At the end of June, 86,000 people in the Souss-Massa region of Morocco will sit exams as part of an anti-illiteracy program run by the National Agency Against Illiteracy.
Rabat – In the last two weeks of June, 86,017 people in the Souss-Massa region of Morocco will sit exams as part of an anti-illiteracy program run by the National Agency Against Illiteracy (ANLCA).
Most of the candidates are enrolled to sit exams in the Taroudant province (40,717), and the others will sit exams across the prefectures of Chtouka Ait Baha, Agadir Idda Outanane, Inezgane Ait Melloul and the provinces of Tata and Tiznit, all located in the southern region of Morocco.
The exams are part of an anti-illiteracy program for children and adults run by ANLCA, the national body set up in 2013 to address Morocco’s literacy challenges.
In 2014 (the date of the latest figures on the issue) 32.2% of Morocco’s population older than 10 years of age was illiterate.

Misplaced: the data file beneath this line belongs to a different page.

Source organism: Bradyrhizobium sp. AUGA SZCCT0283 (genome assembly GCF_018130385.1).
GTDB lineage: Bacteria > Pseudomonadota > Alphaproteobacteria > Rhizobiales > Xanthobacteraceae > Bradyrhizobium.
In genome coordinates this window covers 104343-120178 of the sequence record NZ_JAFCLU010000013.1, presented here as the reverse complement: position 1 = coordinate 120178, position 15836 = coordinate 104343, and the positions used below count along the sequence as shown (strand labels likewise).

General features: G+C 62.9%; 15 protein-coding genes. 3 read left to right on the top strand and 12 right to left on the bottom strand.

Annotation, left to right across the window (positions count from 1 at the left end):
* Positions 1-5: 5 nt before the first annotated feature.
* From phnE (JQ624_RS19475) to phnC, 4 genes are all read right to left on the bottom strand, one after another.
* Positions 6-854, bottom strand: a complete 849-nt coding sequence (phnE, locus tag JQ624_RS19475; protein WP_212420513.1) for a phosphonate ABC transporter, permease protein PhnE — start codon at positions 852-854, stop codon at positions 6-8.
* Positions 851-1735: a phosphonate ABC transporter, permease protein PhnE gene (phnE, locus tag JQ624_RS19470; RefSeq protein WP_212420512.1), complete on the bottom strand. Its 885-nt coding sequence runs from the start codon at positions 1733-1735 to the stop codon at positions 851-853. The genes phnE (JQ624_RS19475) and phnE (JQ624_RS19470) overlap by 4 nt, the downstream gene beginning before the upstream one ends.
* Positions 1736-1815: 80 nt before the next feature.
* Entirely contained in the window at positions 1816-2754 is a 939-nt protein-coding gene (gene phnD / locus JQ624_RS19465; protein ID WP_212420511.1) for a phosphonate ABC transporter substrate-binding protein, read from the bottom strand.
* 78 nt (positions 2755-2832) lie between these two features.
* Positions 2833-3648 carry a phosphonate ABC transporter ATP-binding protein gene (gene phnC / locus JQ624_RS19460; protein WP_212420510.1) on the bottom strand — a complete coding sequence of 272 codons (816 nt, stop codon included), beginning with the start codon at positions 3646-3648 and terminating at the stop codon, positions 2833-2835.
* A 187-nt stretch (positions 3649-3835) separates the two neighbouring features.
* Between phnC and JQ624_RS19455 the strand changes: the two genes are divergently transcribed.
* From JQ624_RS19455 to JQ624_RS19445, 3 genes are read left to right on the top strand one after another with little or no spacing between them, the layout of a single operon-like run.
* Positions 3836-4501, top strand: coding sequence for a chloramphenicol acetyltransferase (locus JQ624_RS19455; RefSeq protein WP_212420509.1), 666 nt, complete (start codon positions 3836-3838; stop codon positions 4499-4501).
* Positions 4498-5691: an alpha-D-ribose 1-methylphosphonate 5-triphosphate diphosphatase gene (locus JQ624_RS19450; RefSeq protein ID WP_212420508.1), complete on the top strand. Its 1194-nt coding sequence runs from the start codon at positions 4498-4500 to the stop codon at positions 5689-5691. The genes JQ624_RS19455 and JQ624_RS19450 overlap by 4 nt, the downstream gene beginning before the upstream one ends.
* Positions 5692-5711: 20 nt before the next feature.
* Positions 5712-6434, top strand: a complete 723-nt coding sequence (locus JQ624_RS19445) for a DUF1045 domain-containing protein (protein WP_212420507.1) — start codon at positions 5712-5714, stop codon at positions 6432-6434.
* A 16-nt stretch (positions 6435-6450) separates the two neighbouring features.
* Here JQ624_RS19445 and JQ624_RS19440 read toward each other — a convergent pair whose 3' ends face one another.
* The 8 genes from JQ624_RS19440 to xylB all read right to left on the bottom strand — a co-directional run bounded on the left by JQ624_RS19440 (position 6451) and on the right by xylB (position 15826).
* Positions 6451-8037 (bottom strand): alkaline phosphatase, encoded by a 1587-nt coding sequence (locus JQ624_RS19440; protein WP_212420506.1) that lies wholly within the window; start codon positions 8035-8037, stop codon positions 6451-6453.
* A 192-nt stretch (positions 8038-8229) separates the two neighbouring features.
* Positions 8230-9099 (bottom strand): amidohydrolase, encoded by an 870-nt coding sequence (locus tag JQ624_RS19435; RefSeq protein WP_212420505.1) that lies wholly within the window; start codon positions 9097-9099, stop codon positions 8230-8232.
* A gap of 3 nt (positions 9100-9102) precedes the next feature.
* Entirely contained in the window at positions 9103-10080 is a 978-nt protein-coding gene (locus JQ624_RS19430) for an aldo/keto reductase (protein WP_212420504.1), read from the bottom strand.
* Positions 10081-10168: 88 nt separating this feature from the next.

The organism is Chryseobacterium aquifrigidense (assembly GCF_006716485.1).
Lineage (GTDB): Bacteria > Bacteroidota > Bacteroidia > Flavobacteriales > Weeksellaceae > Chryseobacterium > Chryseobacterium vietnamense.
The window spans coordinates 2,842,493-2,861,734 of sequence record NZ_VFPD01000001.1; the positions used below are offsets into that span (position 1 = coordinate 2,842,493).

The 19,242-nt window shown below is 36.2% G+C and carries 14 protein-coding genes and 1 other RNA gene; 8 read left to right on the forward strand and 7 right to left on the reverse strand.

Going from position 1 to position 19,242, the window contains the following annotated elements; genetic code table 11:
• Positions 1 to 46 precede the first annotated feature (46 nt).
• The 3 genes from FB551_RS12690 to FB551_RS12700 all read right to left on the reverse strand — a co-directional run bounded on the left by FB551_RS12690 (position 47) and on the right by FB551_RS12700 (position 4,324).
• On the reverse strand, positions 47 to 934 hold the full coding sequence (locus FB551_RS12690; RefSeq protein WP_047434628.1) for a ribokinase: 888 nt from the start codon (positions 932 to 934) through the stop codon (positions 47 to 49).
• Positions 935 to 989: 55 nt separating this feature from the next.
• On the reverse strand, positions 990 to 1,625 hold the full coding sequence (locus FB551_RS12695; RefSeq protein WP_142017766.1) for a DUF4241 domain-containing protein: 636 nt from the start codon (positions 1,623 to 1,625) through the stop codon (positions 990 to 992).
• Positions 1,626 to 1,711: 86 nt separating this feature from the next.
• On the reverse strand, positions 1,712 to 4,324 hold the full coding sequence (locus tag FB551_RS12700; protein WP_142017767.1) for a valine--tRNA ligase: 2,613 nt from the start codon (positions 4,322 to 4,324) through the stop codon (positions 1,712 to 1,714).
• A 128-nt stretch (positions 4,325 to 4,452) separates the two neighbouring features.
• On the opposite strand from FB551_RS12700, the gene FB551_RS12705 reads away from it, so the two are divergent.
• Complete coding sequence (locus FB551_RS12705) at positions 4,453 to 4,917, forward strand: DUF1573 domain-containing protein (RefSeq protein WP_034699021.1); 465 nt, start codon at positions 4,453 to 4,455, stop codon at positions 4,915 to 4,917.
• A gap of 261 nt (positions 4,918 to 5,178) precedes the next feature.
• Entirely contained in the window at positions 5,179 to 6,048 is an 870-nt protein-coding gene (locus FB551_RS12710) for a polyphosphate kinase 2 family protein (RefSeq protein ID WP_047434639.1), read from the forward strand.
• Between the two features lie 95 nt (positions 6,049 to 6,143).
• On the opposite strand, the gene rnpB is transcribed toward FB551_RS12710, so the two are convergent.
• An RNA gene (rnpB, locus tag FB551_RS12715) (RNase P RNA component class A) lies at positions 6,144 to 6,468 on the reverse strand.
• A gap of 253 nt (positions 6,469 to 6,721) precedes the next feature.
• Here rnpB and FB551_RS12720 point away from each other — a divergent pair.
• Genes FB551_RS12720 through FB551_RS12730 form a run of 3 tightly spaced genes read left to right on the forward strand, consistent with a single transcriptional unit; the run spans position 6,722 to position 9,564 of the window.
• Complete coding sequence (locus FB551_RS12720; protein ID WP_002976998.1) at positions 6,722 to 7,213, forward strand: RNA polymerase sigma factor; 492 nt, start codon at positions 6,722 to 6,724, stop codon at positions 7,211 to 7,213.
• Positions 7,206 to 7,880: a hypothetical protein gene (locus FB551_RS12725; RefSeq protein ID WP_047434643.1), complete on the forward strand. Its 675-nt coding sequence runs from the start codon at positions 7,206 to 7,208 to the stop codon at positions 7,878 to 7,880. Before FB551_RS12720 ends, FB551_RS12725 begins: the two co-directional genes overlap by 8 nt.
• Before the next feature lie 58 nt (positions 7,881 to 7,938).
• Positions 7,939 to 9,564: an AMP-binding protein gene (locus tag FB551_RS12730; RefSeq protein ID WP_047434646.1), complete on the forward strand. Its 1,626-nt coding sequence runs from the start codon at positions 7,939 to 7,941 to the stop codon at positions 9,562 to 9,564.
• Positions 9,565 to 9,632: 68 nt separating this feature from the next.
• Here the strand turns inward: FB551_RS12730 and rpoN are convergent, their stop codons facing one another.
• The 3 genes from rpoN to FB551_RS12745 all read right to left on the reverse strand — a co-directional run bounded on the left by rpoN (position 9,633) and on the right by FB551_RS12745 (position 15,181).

Illiteracy affects women more than men, with 42.1% of Moroccan women and 22.1% of men found to be illiterate in 2014. Rural populations are also more affected, with 57% of illiterate people coming from rural areas as opposed to 43% from urban areas.
In the Souss-Massa region, where the exams will take place at the end of this month, 33.1% of people were illiterate in 2014.
Since 2013, ANLCA has put in place a national strategy against illiteracy, aiming to reduce illiteracy rates to 10% by 2026. It supports organizations across Morocco that work towards ensuring access to education. ANLCA runs workshops for teachers and provides training modules to support children and adults in achieving literacy, prioritizing actions for women, children and people in rural areas.
It has also created an app, “Alpha Nour,” to teach basic literacy, and in May, it launched the Center for Literacy Resources and Expertise (CREA), a virtual platform on which to share training modules.
ANLCA’s goal is for 1,050,000 people to achieve literacy every year.
The right to education is a fundamental human right, recognized by international statutes and enshrined in Articles 31 and 32 of Morocco’s constitution.